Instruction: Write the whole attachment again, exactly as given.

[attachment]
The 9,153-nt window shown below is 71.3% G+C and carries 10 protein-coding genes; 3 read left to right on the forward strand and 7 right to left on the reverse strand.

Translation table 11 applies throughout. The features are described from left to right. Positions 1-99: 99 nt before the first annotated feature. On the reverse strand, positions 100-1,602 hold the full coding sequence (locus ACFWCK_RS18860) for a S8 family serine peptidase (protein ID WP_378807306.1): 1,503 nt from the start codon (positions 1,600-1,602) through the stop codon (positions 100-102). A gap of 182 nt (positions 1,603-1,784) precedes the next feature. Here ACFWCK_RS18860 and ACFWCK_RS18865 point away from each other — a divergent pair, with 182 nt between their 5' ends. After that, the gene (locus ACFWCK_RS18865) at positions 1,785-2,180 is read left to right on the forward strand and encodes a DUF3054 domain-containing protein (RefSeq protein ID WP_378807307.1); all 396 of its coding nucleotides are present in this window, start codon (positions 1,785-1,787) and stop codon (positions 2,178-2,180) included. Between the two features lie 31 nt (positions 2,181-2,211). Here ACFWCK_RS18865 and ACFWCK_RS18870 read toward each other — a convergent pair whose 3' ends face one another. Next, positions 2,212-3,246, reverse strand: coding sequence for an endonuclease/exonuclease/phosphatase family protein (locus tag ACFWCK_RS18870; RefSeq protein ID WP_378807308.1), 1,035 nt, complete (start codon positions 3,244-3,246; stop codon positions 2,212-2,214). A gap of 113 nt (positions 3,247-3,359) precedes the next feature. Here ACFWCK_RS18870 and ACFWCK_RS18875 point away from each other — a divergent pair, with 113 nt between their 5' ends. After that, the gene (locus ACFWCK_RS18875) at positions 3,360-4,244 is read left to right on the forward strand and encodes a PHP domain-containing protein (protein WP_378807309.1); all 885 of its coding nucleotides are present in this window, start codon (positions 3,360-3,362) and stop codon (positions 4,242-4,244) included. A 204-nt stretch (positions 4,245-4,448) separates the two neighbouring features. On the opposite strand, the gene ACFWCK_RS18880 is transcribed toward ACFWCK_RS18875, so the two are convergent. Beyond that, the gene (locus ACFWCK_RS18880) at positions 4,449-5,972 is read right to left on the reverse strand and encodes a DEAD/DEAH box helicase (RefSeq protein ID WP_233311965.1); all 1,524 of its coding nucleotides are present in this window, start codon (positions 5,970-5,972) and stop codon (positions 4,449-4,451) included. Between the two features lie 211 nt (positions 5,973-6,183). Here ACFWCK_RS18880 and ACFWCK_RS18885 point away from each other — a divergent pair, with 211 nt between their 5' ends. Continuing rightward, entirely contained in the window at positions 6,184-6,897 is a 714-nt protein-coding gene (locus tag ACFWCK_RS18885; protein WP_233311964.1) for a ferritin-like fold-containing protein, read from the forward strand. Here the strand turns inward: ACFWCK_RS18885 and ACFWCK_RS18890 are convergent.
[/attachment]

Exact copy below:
The 9,153-nt window shown below is 71.3% G+C and carries 10 protein-coding genes; 3 read left to right on the forward strand and 7 right to left on the reverse strand.

Translation table 11 applies throughout. The features are described from left to right. Positions 1-99: 99 nt before the first annotated feature. On the reverse strand, positions 100-1,602 hold the full coding sequence (locus ACFWCK_RS18860) for a S8 family serine peptidase (protein ID WP_378807306.1): 1,503 nt from the start codon (positions 1,600-1,602) through the stop codon (positions 100-102). A gap of 182 nt (positions 1,603-1,784) precedes the next feature. Here ACFWCK_RS18860 and ACFWCK_RS18865 point away from each other — a divergent pair, with 182 nt between their 5' ends. After that, the gene (locus ACFWCK_RS18865) at positions 1,785-2,180 is read left to right on the forward strand and encodes a DUF3054 domain-containing protein (RefSeq protein ID WP_378807307.1); all 396 of its coding nucleotides are present in this window, start codon (positions 1,785-1,787) and stop codon (positions 2,178-2,180) included. Between the two features lie 31 nt (positions 2,181-2,211). Here ACFWCK_RS18865 and ACFWCK_RS18870 read toward each other — a convergent pair whose 3' ends face one another. Next, positions 2,212-3,246, reverse strand: coding sequence for an endonuclease/exonuclease/phosphatase family protein (locus tag ACFWCK_RS18870; RefSeq protein ID WP_378807308.1), 1,035 nt, complete (start codon positions 3,244-3,246; stop codon positions 2,212-2,214). A gap of 113 nt (positions 3,247-3,359) precedes the next feature. Here ACFWCK_RS18870 and ACFWCK_RS18875 point away from each other — a divergent pair, with 113 nt between their 5' ends. After that, the gene (locus ACFWCK_RS18875) at positions 3,360-4,244 is read left to right on the forward strand and encodes a PHP domain-containing protein (protein WP_378807309.1); all 885 of its coding nucleotides are present in this window, start codon (positions 3,360-3,362) and stop codon (positions 4,242-4,244) included. A 204-nt stretch (positions 4,245-4,448) separates the two neighbouring features. On the opposite strand, the gene ACFWCK_RS18880 is transcribed toward ACFWCK_RS18875, so the two are convergent. Beyond that, the gene (locus ACFWCK_RS18880) at positions 4,449-5,972 is read right to left on the reverse strand and encodes a DEAD/DEAH box helicase (RefSeq protein ID WP_233311965.1); all 1,524 of its coding nucleotides are present in this window, start codon (positions 5,970-5,972) and stop codon (positions 4,449-4,451) included. Between the two features lie 211 nt (positions 5,973-6,183). Here ACFWCK_RS18880 and ACFWCK_RS18885 point away from each other — a divergent pair, with 211 nt between their 5' ends. Continuing rightward, entirely contained in the window at positions 6,184-6,897 is a 714-nt protein-coding gene (locus tag ACFWCK_RS18885; protein WP_233311964.1) for a ferritin-like fold-containing protein, read from the forward strand. Here the strand turns inward: ACFWCK_RS18885 and ACFWCK_RS18890 are convergent.